This chapter is concerned with understanding the violence that occurs in the context of intimate and sexual relationships. This topic demands further understanding of the violence that occurs in relationships between people, and particularly how violence interacts with issues of gender. Studies reviewed in the last chapter (Chapter 7, ‘Understanding Violence’) suggest that the most frequent incidents of fatal violence are those occurring in the context of intimate and sexual relationships. There is good evidence that this is indicative of high levels of general violence occurring within sexual and family relationships. For a number of years, concern has been raised about the apparent regularity with which women meet violence at the hands of men (Tham et al. 1995), usually when the men are married to, or otherwise involved in a sexual relationship with, the victim (Dobash and Dobash 1979). For example, Walby and Allen (2004), using a British Crime Survey methodology, found that 21 per cent of women reported at least one incident of non-sexual domestic threat of, or use of, force since their sixteenth birthday. Walby and Allen (2004) also found that 7 per cent of women in their sample reported having suffered serious sexual assault at least once in their lifetime. These and other similar observations made over the years have led to political analyses of how such events need to be understood in terms of the power that men have traditionally held over women. Perhaps male violence and sexual violence in particular can be understood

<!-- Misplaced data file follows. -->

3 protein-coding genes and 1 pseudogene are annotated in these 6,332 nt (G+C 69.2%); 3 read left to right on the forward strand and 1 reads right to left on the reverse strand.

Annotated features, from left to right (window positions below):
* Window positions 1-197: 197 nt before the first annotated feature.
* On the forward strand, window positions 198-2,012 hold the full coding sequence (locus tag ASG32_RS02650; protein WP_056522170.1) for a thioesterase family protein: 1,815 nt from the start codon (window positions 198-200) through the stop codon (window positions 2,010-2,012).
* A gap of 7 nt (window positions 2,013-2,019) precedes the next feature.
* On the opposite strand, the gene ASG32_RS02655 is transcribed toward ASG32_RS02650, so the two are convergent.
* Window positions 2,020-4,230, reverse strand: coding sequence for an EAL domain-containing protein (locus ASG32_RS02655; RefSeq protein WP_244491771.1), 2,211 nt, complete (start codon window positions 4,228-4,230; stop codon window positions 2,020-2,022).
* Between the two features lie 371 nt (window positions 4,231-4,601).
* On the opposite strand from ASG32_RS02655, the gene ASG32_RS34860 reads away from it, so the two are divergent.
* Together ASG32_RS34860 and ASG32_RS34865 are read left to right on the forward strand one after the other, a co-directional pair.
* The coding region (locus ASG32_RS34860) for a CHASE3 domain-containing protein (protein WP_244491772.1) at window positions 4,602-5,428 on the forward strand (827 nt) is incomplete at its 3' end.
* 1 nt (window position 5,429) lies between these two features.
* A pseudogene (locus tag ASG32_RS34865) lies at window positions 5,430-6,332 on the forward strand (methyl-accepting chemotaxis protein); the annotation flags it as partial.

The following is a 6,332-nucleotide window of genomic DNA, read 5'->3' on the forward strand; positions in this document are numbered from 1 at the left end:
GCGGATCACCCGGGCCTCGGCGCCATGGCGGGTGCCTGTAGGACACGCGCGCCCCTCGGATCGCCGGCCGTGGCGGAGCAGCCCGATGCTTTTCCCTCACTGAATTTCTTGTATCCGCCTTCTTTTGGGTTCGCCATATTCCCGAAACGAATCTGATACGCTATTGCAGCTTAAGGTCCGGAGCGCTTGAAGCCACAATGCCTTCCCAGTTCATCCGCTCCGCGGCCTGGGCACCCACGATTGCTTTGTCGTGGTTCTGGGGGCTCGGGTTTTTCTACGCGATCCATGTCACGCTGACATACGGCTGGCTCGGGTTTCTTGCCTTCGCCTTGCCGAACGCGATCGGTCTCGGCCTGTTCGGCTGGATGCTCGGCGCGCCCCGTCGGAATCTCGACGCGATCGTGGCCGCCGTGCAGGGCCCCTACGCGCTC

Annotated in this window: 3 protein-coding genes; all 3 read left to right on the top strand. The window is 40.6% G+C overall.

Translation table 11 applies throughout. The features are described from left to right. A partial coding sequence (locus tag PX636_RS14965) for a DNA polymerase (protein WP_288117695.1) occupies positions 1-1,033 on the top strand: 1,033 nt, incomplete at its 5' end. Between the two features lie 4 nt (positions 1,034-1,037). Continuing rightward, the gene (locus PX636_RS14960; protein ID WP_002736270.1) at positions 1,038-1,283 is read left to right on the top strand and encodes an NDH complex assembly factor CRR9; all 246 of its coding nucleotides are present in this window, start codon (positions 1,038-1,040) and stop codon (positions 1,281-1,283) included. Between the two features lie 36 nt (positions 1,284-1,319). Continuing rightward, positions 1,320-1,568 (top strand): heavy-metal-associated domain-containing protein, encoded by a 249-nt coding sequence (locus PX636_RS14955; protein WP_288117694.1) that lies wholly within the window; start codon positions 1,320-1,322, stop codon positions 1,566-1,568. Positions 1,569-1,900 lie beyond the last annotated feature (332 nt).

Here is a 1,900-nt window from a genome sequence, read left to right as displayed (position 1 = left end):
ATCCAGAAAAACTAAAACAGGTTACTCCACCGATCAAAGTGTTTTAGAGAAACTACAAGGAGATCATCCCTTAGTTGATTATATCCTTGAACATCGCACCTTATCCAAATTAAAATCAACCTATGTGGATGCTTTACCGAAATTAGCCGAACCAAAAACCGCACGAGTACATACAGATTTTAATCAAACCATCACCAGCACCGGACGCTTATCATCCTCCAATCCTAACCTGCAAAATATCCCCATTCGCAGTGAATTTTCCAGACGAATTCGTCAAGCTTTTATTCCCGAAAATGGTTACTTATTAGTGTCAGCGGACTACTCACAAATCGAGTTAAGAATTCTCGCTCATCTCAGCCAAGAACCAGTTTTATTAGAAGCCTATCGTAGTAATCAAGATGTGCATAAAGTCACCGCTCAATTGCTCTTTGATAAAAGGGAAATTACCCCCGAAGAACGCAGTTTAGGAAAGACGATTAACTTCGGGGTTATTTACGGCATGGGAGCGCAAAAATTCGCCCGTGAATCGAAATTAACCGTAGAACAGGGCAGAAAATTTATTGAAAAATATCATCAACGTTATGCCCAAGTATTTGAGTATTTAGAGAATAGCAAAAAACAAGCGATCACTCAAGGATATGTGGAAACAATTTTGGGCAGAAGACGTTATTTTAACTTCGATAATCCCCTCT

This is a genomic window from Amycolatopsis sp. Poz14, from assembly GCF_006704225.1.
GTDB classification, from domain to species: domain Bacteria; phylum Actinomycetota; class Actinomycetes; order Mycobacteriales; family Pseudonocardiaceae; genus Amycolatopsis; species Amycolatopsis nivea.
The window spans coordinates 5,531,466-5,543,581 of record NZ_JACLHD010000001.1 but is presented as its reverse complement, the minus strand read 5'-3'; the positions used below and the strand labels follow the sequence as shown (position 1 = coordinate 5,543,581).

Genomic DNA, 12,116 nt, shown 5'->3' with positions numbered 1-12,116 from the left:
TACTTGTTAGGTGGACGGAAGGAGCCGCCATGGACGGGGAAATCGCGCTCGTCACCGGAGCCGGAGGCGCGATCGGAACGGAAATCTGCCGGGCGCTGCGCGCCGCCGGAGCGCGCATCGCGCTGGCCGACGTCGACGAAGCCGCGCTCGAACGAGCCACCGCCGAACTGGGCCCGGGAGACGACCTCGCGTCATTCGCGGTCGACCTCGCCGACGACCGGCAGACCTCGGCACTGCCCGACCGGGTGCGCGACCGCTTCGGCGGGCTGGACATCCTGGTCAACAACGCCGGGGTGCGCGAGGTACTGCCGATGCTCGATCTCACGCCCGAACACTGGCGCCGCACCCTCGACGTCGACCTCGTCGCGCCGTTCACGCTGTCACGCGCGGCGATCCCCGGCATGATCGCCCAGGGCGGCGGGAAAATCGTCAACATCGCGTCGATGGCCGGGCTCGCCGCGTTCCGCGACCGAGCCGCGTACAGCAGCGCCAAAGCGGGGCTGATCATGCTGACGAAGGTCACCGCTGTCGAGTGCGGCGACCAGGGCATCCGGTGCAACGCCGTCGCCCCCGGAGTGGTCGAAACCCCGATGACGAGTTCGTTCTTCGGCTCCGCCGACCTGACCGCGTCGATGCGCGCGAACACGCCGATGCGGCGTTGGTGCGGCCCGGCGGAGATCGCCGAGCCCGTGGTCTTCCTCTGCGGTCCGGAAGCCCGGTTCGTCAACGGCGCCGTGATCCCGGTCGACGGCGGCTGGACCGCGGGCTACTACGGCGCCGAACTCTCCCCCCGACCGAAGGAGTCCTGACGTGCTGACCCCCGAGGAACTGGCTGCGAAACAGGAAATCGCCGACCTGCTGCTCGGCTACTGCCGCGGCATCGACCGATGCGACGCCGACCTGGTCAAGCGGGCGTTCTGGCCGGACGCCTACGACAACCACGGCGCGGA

in terms of patriarchy; that is, a cultural order that suggests that it is acceptable for men to dominate and control women (Brownmiller 1975). It is certainly difﬁcult to contradict those who argue that in many ways violence against women appears to have been culturally sanctioned. Historically, women have been viewed as the property of men; indeed, rape was considered to be impossible within marriage until 1991 in England and Wales.